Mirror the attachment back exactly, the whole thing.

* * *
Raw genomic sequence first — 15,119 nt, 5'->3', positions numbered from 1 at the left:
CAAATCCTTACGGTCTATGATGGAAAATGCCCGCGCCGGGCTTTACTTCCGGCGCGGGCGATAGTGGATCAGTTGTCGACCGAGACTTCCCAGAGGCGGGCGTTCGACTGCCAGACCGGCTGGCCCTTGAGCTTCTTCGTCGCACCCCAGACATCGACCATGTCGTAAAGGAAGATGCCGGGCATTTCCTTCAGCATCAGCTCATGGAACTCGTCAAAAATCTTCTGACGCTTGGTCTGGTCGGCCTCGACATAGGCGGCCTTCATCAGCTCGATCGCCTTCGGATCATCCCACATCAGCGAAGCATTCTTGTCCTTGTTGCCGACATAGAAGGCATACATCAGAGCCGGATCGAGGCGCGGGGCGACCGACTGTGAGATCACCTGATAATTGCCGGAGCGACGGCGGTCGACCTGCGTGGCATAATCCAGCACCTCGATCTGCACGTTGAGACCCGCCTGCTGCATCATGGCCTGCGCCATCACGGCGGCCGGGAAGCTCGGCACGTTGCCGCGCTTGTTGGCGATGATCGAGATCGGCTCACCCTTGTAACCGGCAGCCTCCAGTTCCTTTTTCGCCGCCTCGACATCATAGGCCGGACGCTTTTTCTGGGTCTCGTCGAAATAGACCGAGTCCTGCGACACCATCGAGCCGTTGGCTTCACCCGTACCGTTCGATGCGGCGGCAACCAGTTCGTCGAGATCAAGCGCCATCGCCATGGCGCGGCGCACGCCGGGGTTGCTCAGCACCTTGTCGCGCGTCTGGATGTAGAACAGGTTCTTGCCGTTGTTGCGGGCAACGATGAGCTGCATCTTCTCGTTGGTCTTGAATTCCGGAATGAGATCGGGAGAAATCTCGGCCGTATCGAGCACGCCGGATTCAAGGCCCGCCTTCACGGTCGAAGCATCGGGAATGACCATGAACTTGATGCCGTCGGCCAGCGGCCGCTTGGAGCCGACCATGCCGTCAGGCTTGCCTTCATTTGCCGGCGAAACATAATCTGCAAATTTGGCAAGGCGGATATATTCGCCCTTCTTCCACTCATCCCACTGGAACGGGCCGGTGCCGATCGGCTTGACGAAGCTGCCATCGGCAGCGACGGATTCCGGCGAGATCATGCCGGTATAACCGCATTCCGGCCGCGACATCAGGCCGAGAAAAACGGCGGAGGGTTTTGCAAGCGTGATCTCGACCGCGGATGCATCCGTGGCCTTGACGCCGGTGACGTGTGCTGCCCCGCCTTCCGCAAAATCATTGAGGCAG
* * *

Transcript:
Raw genomic sequence first — 15,119 nt, 5'->3', positions numbered from 1 at the left:
CAAATCCTTACGGTCTATGATGGAAAATGCCCGCGCCGGGCTTTACTTCCGGCGCGGGCGATAGTGGATCAGTTGTCGACCGAGACTTCCCAGAGGCGGGCGTTCGACTGCCAGACCGGCTGGCCCTTGAGCTTCTTCGTCGCACCCCAGACATCGACCATGTCGTAAAGGAAGATGCCGGGCATTTCCTTCAGCATCAGCTCATGGAACTCGTCAAAAATCTTCTGACGCTTGGTCTGGTCGGCCTCGACATAGGCGGCCTTCATCAGCTCGATCGCCTTCGGATCATCCCACATCAGCGAAGCATTCTTGTCCTTGTTGCCGACATAGAAGGCATACATCAGAGCCGGATCGAGGCGCGGGGCGACCGACTGTGAGATCACCTGATAATTGCCGGAGCGACGGCGGTCGACCTGCGTGGCATAATCCAGCACCTCGATCTGCACGTTGAGACCCGCCTGCTGCATCATGGCCTGCGCCATCACGGCGGCCGGGAAGCTCGGCACGTTGCCGCGCTTGTTGGCGATGATCGAGATCGGCTCACCCTTGTAACCGGCAGCCTCCAGTTCCTTTTTCGCCGCCTCGACATCATAGGCCGGACGCTTTTTCTGGGTCTCGTCGAAATAGACCGAGTCCTGCGACACCATCGAGCCGTTGGCTTCACCCGTACCGTTCGATGCGGCGGCAACCAGTTCGTCGAGATCAAGCGCCATCGCCATGGCGCGGCGCACGCCGGGGTTGCTCAGCACCTTGTCGCGCGTCTGGATGTAGAACAGGTTCTTGCCGTTGTTGCGGGCAACGATGAGCTGCATCTTCTCGTTGGTCTTGAATTCCGGAATGAGATCGGGAGAAATCTCGGCCGTATCGAGCACGCCGGATTCAAGGCCCGCCTTCACGGTCGAAGCATCGGGAATGACCATGAACTTGATGCCGTCGGCCAGCGGCCGCTTGGAGCCGACCATGCCGTCAGGCTTGCCTTCATTTGCCGGCGAAACATAATCTGCAAATTTGGCAAGGCGGATATATTCGCCCTTCTTCCACTCATCCCACTGGAACGGGCCGGTGCCGATCGGCTTGACGAAGCTGCCATCGGCAGCGACGGATTCCGGCGAGATCATGCCGGTATAACCGCATTCCGGCCGCGACATCAGGCCGAGAAAAACGGCGGAGGGTTTTGCAAGCGTGATCTCGACCGCGGATGCATCCGTGGCCTTGACGCCGGTGACGTGTGCTGCCCCGCCTTCCGCAAAATCATTGAGGCAG